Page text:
Chatting with The Overnight's Patrick Brice

Maybe you've wondered what it'd be like to cheat on your partner, or participate in an orgy — with or without your partner). Coming out on June 26, Patrick Brice film The Overnight (directed by the Duplass Brothers) ponders just these scenarios.

Centered on a pizza playdate that shows the sexual frustrations, honesty, and embarrassment of two couples with young children, The Overnight unfolds with juicy performances from Taylor Schilling, Adam Scott, Jason Schwartzman, and French star Judith Godreche. Through “will-they-or-won't-they?” tension, the reason the film is so enjoyable is because it brings the nervous energy and confusion that a possible liaison with others can possibly feel like — taking the viewer to a place that seems realistic, instead of just glossy and overly sexual. I have been invited to have sex with more than one person in my party-girl days but not so much in recent years, where life is more of the married-mom routine. It's nice that The Overnight also homes in on male body acceptance, a refreshing surprise because men tend to be more macho when it comes to onscreen sex scenarios — maybe playing on the fact that we women are thought to constantly brag and worry about clothing size and pounds lost.

Brice wrote the screenplay at the Silver Lake library near his home in Los Angeles, and accidentally deleted the first 70 pages of his first draft, which equaled one month of painstaking work. As he's also the writer, director, and co-star of the upcoming comedy-horror-romance film Creep, Brice was on hand to answer questions after a screening for the San Francisco International Film Festival. He and his wife, Lynsay, are both Bay Area natives and have been together for 10 years. The duo met and lived together in San Francisco and I met him on the set of the horror film Pig Hunt.

SF Weekly: What sort of relationship issues does The Overnight explore?

Patrick Brice: I finished the script a few months before I got married, and I was thinking about issues that young couples deal with – and especially issues that are more extreme and worth making a movie about. All the characters have issues that have been bubbling to the surface, whether it's body insecurity or monogamy or any of that stuff. I wanted to make a movie when all these things would come to a head in a 24-hour period.

SFW: The film uses penis prosthetics, for some a memorable turn. How did that process go?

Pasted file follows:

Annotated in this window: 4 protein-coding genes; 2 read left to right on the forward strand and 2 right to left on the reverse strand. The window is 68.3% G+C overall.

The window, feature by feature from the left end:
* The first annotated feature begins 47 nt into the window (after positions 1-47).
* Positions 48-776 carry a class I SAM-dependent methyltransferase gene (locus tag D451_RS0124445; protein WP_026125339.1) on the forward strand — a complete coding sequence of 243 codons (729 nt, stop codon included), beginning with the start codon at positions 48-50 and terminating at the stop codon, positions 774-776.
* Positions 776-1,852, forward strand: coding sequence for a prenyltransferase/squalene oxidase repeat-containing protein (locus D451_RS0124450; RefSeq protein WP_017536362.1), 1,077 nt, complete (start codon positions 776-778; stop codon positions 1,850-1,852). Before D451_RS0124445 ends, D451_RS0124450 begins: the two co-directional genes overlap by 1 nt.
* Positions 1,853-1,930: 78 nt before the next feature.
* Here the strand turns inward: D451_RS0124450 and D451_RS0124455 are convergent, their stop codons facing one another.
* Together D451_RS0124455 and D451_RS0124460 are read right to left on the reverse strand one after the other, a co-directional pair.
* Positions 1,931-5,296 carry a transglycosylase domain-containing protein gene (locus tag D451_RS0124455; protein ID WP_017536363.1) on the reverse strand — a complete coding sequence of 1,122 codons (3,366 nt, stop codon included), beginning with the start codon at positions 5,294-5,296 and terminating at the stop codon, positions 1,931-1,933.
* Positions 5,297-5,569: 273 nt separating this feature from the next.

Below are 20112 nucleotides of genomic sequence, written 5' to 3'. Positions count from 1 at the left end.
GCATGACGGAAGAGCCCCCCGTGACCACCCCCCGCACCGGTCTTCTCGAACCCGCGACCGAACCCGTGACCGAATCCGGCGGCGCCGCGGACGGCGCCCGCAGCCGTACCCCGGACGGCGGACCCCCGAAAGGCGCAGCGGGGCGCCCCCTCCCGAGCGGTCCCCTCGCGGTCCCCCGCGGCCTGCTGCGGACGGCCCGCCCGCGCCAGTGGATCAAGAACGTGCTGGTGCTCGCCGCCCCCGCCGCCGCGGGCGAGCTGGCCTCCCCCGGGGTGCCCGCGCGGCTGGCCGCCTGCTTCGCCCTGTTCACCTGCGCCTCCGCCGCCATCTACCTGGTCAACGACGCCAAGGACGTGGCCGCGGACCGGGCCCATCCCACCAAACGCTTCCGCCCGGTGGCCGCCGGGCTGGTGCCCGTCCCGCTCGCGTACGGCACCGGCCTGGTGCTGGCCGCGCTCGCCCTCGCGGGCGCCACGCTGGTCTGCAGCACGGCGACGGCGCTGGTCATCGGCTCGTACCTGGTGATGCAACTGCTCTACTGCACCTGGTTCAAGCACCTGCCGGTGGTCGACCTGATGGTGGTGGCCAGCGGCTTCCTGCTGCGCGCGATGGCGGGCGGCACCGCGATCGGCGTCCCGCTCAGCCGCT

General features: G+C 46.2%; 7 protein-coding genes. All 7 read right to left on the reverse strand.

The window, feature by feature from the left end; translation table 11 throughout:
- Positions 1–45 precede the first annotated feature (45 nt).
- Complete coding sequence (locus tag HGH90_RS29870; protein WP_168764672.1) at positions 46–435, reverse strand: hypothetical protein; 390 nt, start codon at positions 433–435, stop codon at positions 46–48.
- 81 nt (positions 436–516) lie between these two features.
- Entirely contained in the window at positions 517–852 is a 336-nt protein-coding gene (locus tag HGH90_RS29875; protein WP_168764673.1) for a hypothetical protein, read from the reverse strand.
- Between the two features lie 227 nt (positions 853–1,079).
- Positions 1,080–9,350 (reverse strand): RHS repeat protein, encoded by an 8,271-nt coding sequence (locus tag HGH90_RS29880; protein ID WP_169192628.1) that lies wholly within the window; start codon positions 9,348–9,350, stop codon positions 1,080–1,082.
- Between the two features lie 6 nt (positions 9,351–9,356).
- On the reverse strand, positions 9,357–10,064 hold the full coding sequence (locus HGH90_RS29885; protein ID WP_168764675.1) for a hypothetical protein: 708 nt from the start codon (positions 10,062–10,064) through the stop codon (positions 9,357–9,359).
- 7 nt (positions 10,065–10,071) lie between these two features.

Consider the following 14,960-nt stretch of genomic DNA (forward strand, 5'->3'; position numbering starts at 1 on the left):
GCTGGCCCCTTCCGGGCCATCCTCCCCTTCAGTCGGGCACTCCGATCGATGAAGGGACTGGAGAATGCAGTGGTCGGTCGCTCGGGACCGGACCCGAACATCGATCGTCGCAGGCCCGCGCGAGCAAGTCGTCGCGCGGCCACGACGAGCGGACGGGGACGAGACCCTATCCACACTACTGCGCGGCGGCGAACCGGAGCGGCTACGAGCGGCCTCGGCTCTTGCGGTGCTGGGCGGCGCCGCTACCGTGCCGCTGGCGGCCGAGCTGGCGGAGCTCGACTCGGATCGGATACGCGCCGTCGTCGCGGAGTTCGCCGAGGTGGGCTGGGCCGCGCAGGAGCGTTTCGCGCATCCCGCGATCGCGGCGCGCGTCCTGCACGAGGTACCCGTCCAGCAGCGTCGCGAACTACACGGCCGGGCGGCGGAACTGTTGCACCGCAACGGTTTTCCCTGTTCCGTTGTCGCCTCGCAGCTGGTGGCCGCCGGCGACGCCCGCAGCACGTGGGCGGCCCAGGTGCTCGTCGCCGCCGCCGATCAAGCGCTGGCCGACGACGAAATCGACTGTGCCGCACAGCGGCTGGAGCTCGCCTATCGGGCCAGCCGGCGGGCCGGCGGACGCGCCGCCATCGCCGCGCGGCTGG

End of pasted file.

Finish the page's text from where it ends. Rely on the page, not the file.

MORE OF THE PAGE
PB: Jason Schwartzman wore his in the pool all day, and it became very donkey-like. It kept getting filled up with water and became water logged.

I have the prosthetics in my closet at home. Our dog Henry thinks they are toys that we are keeping from him.

SFW: Champagne and whiskey, pizza, a pool, sensuous robes, and staying up all night are all factors in building tension between the two couples. Are these ingredients that help lubricate potential romance?

PB [laughs]: I think they are all almost clichés and pretty obvious. We had chocolate strawberries at one point and thought that was too much. Hopefully, using these were all clues for viewers.

SFW: What films are the creative inspirations for this comedy?

PB: Movies that happen in 24 hours. Adventures in Babysitting was always fun, and I loved the fact that you experience this warm crazy night with characters that keep you engaged.

The Breakfast Club was another one. Also, I looked to relationship movies dealing with sex, like Flirting with Disaster. I loved the tone and approach to sex there and hadn't really seen that many mainstream American comedies that dealt with sex in a way that made sense to me.

In The Overnight, a lot of crazy stuff happens, and the underlying tone is hopefully one of inclusion and self-acceptance. I want this to be entertaining and also a movie that promotes people accepting each other a little bit more.

SFW: Has this film allowed you to talk about sex with a whole bunch of people?

PB: It's funny. I didn't know what I was signing myself up for making a movie like this. The Q&A process has been getting more and more personal with each screening. I've found myself answering questions that normally I wouldn't be sharing with hundreds of people. The whole time I'm thinking “You signed up for this, you idiot.” [Laughs]. At the end of the day, that's okay. We're closing out the Seattle film festival next week and Dan Savage will be moderating our Q&A. I hope that this movie is up his alley.

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